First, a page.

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A recent article on Atlas Obscura pointed out that a massive number of fossils in museum collections around the world are simply languishing in drawers, not being used for scientific or exhibition purposes. While it’s not atypical for museums to have a larger collection than that which is publicly viewable, the unanalyzed data being held within these fossil collections could provide valuable insights into our planet’s incomplete historical record. Until now, combing through these collections was unfeasible, but innovations in image acquisition, content analysis, and machine learning have begun to make the once-impossible task possible.

Peter Roopnarine, curator of geology at the California Academy of Sciences, published a paper on this topic in Biology Letters which examined the collections of nine different institutions in California, Washington and Oregon. The team calculated that of all the specimens housed in these collections, more than 95 percent are from locations that have never been the subject of any published literature. From that, they predicted that “perhaps only 3–4% of recorded fossil localities are currently accounted for.” In an attempt to reverse this trend, Roopnarine and his associates established the Eastern Pacific Invertebrate Communities of the Cenozoic, or EPICC, a partnership between these nine natural history museums. The community’s goal? To close the gap by digitizing 1.6 million marine invertebrate fossil specimens from the region.

Making use of these unexplored collections, referred to by many as “dark data,” is no small feat. As pointed out in the Roopnarine paper “Prior to computers, these synoptic datasets were compiled by hand, a laborious undertaking that took years of effort and forced paleontologists to make difficult choices about what types of data to tabulate.” But some of the biggest breakthroughs in paleontology have come from the analysis of large data sets by determined scientists using little more than pen, paper, and tireless work ethic. For example, the first detailed account of Earth’s five mass extinction events came about in 1982 after two geologists combed through nearly 400 papers and databases of marine fossils and published their exhaustive findings.

The Smithsonian Natural History Museum recently launched their Mass Digitization Project. With an estimated 40 million fossil specimens, the collection is the largest in the world, so workflow efficiency was a critical consideration in developing an action plan. Their long-term vision, and unwillingness to compromise led them to choose equipment from DT CulturalHeritage.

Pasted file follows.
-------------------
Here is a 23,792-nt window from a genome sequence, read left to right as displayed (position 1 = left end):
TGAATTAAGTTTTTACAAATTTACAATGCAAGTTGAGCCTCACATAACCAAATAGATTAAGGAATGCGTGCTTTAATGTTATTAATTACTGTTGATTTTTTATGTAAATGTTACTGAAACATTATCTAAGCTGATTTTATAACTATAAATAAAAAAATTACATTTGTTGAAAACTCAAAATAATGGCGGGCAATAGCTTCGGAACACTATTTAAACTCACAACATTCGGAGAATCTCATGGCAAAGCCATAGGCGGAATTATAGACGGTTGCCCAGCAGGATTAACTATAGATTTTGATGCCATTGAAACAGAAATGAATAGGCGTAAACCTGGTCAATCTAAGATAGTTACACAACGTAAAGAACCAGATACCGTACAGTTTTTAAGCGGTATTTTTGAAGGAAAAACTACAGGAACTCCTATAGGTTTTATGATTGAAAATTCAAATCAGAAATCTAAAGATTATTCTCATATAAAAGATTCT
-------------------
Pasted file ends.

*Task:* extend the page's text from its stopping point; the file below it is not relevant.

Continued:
In a similar effort, The Smithsonian Natural History Museum recently launched their Mass Digitization Project. With an estimated 40 million fossil specimens, the collection is the largest in the world, so workflow efficiency was a critical consideration in developing an action plan. It was also important to ensure that the imagery (and therefore, the data) captured wouldn’t become outdated or obsolete in the future, so the Smithsonian team insisted on using the most cutting-edge digitization equipment available. Their long-term vision, and unwillingness to compromise led them to choose equipment from DTCulturalHeritage.

DT CulturalHeritage was founded to address the unique digitization needs of Museum, Library, and Archival institutions. With a broad portfolio of digitization solutions built specifically for streamlining workflows and capturing FADGI-4 compliant images, DT CulturalHeritage systems are a perfect match for digitizing large fossil collections. Cutting-edge innovations like TruePPI and DT AutoColumn for fast and consistent calibration, SlipStream software to simplify the capture process, and the highest resolution image sensors on the market (up to 150 megapixels) made the DT Element the ideal tool for the job.

Doug Peterson, DT’s Head of R+D, outlined a hypothetical scenario of digitizing a collection of 1 million fossil specimens to explain the benefits in real-world terms. “Your best set-up would be 4 DT Atoms with Slipstream software on touchscreen interfaces, each with one camera and lighting setup calibrated for different sized material—say in 6-inch increments—to avoid unnecessary downtime due to set-up changes. One supervisor and their team could digitize something like 3,000 to 4,000 items a day. You’d knock out the entire collection in under a year.”

The potential of this untapped body of “dark data,” once digitized, is enormous. From uncovering patterns in the history of evolution and environmental changes, to increased understanding of how we classify living and extinct species, the ability to use Big Data tools to aggregate and process fossil metadata that’s been historically inaccessible has the potential to open up entirely new avenues of research. In anticipation of this burgeoning revolution, the Integrated Digitized Biocollections database (iDigBio) is promoting, sharing and coordinating best practices so that all museums can participate in this effort and ensure maximum fidelity of the data.

While there’s still plenty left to discover under the surface of our planet, it’s increasingly clear that data, not pickaxes, may lead to the next leap in our understanding of evolution, climate change, mass extinction, or some not-yet-known field of discovery. In the brave new world of Big Data, Cloud Computing, and “always on” internet access, the digitization of these extensive fossil assets has never been more important.

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